Rescued From The Archives

When I am not in Africa, I'm often dreaming of it, planning mine (or other's adventures) or going through old content. When I first picked up my camera I used to take thousands upon thousands of photos. Now however, my shooting has become more refined and my picture figures normally stay in the hundreds rather than thousands. That said, sometimes I can be a bit trigger happy, as I like to experiment with different settings, angles and anything else that may cause a photo to be 'different'.

With all the content gained from a trip, there are always one or two photos that slip through the net, and get stored away, out of mind on one of my hard drives. In this instance I was flicking back through my photos of a particular sighting I had in Tarangire National Park. I wanted a shot to accompany my 'Last Ray' photo for my next episode of Into the Wild, and I stumbled across, what I think is quite a beautiful photo.


It was mid-morning and we had arrived at the Tarangire Swamp. Although Tarangire tends to be extremely dry during October, the swamp that covers around 10% of the National Park is a permanent water source for the animals here. As the day heats up, you can be sure of an abundance of elephants, buffalo and plenty of plains game coming to quench their thirst.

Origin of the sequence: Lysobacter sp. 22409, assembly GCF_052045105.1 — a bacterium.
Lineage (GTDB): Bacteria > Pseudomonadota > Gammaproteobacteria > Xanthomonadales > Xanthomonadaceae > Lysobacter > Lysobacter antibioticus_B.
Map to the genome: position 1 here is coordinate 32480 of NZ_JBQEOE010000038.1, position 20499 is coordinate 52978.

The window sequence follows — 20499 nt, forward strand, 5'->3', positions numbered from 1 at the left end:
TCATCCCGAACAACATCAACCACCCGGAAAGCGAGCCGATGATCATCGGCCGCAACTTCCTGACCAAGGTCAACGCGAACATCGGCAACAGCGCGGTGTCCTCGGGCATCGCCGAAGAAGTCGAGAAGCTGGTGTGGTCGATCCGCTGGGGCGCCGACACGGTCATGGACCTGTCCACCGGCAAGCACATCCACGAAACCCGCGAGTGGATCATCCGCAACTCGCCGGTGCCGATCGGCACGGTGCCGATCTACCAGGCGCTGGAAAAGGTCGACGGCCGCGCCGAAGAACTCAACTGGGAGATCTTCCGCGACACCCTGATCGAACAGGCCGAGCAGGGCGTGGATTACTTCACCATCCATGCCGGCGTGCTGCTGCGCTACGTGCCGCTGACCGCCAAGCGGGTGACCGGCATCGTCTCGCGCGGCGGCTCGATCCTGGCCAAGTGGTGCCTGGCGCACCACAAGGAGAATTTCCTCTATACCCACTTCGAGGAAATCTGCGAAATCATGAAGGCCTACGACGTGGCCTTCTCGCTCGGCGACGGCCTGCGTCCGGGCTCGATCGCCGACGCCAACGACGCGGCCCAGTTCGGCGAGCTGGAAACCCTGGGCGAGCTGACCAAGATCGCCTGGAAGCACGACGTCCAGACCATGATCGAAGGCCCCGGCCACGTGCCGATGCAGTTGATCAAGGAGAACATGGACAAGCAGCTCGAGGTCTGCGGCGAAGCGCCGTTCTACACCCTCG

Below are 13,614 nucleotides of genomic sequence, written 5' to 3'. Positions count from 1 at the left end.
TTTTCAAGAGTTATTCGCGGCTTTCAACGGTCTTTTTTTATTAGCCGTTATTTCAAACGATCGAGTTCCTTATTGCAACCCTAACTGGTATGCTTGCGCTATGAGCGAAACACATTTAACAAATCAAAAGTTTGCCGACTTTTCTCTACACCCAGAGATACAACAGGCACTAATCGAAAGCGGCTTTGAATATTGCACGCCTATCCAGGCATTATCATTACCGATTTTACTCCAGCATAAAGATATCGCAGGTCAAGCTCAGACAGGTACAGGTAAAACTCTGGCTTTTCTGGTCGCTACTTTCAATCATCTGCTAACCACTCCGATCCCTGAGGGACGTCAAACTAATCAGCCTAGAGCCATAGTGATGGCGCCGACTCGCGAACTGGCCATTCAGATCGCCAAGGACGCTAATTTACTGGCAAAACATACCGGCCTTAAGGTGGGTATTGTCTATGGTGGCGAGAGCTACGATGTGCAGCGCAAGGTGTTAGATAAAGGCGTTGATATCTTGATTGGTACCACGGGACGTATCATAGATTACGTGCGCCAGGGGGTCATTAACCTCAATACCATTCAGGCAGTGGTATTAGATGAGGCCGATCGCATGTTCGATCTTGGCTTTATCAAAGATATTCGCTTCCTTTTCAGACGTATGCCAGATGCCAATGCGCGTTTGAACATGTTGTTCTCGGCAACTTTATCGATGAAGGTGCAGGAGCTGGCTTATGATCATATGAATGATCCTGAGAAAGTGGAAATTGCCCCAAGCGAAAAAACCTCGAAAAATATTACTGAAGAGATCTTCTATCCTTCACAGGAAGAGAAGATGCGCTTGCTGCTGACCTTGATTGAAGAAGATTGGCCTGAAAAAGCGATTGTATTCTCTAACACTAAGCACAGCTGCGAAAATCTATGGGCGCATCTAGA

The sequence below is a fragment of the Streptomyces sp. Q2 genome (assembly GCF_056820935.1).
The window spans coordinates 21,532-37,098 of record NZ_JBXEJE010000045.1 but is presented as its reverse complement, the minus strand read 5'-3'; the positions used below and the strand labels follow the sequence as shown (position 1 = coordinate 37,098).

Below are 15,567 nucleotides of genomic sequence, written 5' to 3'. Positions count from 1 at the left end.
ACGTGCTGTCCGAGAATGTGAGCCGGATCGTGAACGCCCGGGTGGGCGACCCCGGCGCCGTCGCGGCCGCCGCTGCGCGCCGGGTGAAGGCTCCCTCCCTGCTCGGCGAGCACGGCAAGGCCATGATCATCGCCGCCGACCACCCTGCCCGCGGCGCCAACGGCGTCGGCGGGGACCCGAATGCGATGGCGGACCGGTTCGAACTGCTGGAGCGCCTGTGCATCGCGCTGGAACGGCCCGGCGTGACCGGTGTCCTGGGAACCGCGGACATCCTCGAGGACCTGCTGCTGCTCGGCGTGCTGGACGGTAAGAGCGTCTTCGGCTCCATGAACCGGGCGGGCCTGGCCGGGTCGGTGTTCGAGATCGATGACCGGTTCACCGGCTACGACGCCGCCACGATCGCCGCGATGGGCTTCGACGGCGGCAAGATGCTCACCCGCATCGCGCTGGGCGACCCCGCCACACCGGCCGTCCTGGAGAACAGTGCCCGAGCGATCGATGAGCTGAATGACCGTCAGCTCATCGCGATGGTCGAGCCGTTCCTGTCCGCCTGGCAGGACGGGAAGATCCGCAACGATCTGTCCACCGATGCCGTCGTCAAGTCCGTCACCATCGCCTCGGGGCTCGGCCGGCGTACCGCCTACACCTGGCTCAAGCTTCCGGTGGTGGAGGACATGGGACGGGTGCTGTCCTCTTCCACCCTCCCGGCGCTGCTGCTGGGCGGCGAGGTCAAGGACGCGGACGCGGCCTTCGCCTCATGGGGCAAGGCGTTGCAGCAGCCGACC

As it was, we were making our way to the outer reaches of the swamp and came across a herd of buffalo numbering around four-hundred. A herd this size is always a magnificent spectacle to behold, especially when they surround your vehicle. Whether we looked left, right or behind us, we were totally immersed within the herd.


Some people find buffalo ugly and others find them notoriously difficult to photograph, however I love their attitude and their curiosity. This combination often makes for some great eye contact shots, even when the sun isn’t as soft as one would like it to be.


Rescued from the archives

As you can see with my photo, I have captured that typical buffalo attitude as it checks us out but what I particularly like about this shot though is that it portrays the buffalo in its environment. Often wildlife photographers will isolate an animal by either choosing a close up portrait or using an F-number that extracts the content of the background and turns it into a colourful blur.


Instead, I chose to show this buffalo within its herd, the individuals may not be in full focus but you get the sense of being immersed within the herd as well. This is also helped by the numerous egrets that are found dotted throughout the scene.


All in all, I think I did a good job in saving this photo from being lost in the archives forever.

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